This growth rate is impressive, but there is still a small player in the public cloud market behind Ali Baba (NYSE: BABA) and Tencent. Alibaba Cloud, the largest player in the market, generated 12.2 billion yuan ($ 1.73 billion) in revenue in the last quarter – and it is still not profitable.
If Alibaba operates its cloud business at a loss, it seems highly unlikely that Baidu’s outsider cloud platform will make a profit. Instead, this is likely another dead weight on his bottom line.
4. Will Baidu withdraw its shares from the Nasdaq?
Finally, Baidu has not given investors any insight into what it sees as its future on the US stock exchanges. Earlier this year, the US Senate passed a bill that could force Chinese companies to delist their U.S. stocks if they didn’t open their books and comply with the new regulations. US Treasury Secretary Steven Mnuchin recently warned that such write-offs could take place at the end of 2021.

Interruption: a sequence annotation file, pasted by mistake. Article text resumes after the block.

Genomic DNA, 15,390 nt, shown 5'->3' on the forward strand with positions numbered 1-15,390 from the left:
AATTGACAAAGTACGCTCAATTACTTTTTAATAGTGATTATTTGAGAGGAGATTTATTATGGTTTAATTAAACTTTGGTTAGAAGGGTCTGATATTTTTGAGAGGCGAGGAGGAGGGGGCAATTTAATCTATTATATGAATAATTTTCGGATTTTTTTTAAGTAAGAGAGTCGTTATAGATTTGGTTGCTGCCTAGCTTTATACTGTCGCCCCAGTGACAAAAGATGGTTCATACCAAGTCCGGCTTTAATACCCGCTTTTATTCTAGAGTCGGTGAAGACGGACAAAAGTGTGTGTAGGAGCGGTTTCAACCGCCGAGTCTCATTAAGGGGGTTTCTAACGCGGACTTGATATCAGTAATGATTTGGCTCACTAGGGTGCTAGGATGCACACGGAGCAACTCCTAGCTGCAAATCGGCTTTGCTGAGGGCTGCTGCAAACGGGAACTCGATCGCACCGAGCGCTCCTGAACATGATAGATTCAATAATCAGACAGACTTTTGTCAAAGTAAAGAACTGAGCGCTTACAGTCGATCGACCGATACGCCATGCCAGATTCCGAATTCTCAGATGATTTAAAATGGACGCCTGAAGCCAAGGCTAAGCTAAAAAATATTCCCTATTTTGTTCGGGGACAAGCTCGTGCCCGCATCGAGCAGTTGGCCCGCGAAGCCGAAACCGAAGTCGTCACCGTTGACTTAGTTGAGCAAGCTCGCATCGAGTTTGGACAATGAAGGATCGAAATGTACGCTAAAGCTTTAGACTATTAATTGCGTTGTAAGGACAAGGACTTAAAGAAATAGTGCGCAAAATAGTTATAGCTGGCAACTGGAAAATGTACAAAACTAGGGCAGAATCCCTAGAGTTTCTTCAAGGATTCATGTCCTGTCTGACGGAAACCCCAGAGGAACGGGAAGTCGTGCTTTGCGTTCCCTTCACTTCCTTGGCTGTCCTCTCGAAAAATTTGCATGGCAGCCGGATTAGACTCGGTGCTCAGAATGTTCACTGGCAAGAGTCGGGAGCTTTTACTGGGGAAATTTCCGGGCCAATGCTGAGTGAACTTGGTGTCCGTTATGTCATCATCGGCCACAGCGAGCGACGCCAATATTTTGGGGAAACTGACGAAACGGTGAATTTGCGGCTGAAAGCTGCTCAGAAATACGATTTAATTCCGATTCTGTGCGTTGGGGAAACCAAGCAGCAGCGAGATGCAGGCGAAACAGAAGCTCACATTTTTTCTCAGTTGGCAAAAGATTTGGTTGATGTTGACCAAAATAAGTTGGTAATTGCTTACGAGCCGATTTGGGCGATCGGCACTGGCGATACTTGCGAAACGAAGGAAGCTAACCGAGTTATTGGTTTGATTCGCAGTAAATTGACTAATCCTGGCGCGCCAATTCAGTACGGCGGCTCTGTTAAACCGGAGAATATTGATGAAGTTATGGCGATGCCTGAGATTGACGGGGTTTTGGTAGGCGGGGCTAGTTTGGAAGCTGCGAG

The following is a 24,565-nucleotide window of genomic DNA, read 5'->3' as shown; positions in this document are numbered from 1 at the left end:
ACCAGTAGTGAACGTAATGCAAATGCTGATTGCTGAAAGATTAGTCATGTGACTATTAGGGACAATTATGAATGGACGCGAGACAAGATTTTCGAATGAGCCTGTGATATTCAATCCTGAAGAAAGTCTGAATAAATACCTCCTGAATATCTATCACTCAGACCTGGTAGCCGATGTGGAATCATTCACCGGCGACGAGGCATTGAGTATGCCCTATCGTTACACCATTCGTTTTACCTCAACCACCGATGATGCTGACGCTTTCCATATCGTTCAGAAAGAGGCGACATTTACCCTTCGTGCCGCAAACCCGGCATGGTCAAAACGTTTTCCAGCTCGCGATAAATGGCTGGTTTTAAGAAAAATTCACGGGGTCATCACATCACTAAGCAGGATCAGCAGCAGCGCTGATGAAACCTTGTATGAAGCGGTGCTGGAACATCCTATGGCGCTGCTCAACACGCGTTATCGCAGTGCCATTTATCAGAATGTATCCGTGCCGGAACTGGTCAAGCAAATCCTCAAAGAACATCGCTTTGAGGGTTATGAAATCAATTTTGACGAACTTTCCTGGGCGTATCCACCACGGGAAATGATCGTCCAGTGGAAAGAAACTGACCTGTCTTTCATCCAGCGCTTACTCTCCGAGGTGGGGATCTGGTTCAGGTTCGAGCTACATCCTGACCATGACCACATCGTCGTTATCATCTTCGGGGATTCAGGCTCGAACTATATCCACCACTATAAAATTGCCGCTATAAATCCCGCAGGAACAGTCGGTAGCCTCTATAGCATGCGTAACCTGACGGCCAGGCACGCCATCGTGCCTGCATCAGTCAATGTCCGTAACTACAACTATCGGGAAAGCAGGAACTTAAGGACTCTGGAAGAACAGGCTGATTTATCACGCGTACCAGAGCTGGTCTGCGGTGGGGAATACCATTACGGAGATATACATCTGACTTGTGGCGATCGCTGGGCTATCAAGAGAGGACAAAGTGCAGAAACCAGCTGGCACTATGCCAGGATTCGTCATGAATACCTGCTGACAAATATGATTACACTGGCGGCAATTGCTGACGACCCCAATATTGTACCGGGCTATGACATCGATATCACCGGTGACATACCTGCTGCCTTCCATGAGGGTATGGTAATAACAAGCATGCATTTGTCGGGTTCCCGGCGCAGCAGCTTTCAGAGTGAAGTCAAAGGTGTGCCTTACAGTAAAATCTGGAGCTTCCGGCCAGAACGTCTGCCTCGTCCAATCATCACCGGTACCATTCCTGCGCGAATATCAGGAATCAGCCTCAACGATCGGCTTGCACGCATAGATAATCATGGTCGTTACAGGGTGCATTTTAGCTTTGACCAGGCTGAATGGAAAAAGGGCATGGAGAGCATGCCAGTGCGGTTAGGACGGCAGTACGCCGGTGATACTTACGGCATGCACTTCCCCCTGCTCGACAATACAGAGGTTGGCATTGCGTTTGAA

Last May, Robin Li worryingly declared that there was “a lot of choice” for stock quotes beyond the US stock markets. In the same month, Alibaba CFO Maggie Wu reassured investors that the company had no plans to delist its U.S. stocks even as it launched an IPO. secondary in Hong Kong.
The bottom line
Baidu has significantly underperformed Alibaba and Tencent over the past three years, and this trend may continue for the foreseeable future. It is losing ground in the Chinese advertising market, and its new ventures are not profitable or generating significant revenues. These issues could persist, which means Baidu must start answering tough questions about its future.
This article represents the opinion of the author, who may disagree with the “official” recommendation position of a premium Motley Fool consulting service. We are motley! Challenging an investment thesis – even one of our own – helps us all to think critically about investing and make decisions that help us become smarter, happier, and richer.